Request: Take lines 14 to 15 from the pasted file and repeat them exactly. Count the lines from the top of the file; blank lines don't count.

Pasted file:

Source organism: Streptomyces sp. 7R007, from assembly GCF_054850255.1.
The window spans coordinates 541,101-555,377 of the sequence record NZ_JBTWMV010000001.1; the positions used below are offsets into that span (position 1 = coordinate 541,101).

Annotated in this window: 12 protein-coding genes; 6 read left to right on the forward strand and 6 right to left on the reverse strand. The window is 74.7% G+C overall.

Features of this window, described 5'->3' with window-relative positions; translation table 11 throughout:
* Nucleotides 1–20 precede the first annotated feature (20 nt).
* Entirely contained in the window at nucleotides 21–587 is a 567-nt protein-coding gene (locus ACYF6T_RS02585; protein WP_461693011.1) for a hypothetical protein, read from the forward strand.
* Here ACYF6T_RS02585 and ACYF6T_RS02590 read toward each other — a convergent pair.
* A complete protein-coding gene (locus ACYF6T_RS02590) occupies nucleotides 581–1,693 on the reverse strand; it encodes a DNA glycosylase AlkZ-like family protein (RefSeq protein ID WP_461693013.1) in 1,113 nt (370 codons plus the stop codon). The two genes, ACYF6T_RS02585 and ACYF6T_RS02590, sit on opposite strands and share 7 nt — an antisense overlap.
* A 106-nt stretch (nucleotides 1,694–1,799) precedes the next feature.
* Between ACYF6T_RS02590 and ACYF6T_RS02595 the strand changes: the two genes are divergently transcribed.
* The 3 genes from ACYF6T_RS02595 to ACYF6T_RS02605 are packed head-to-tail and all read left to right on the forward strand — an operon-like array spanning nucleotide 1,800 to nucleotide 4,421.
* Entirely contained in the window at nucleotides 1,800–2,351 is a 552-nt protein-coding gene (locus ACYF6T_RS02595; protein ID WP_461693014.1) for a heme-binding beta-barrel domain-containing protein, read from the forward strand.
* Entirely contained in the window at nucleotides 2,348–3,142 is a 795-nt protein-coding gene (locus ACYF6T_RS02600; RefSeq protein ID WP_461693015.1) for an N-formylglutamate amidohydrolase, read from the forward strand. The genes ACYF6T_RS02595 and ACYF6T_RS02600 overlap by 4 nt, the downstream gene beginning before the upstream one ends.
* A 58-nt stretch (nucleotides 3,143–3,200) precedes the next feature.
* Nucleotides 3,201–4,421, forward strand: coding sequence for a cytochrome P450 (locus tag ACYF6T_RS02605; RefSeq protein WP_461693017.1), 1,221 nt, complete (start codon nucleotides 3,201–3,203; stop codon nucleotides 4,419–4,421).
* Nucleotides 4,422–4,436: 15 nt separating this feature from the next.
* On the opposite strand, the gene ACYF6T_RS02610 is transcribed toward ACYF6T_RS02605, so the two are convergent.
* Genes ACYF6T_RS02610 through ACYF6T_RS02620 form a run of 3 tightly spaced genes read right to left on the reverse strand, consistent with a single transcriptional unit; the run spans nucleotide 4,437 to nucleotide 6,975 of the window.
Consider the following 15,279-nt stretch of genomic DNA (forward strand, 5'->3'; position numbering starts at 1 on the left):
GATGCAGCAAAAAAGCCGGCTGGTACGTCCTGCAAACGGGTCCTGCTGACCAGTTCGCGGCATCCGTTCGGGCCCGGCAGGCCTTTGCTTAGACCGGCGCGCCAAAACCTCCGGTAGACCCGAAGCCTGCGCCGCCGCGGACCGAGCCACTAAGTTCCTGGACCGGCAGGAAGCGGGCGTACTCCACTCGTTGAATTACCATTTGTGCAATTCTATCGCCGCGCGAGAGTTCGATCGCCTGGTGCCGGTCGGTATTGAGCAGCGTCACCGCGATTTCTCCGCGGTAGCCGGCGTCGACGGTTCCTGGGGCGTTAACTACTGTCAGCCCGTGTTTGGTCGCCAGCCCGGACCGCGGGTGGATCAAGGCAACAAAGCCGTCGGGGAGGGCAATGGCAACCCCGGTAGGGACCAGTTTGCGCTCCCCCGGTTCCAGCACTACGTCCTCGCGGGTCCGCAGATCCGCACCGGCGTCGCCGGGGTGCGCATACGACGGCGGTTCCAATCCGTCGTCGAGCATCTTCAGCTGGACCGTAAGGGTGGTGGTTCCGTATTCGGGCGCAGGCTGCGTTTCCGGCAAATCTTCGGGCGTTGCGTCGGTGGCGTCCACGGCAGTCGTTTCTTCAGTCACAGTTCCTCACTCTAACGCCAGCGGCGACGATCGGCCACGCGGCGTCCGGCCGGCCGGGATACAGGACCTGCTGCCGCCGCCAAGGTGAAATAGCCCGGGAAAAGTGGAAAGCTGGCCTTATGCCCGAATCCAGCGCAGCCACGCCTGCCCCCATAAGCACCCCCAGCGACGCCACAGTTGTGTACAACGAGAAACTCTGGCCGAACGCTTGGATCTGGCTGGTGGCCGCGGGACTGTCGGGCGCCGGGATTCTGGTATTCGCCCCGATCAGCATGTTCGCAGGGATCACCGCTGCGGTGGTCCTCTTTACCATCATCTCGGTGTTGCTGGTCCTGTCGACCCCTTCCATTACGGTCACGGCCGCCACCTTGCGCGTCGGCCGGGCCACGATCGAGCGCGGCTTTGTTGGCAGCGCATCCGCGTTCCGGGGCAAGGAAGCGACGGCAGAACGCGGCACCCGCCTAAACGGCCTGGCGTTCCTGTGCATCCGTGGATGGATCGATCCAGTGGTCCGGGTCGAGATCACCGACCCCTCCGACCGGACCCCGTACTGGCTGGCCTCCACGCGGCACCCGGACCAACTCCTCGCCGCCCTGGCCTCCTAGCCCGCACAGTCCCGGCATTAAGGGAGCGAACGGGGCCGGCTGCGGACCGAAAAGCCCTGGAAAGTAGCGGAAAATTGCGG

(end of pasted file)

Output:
* A 58-nt stretch (nucleotides 3,143–3,200) precedes the next feature.
* Nucleotides 3,201–4,421, forward strand: coding sequence for a cytochrome P450 (locus tag ACYF6T_RS02605; RefSeq protein WP_461693017.1), 1,221 nt, complete (start codon nucleotides 3,201–3,203; stop codon nucleotides 4,419–4,421).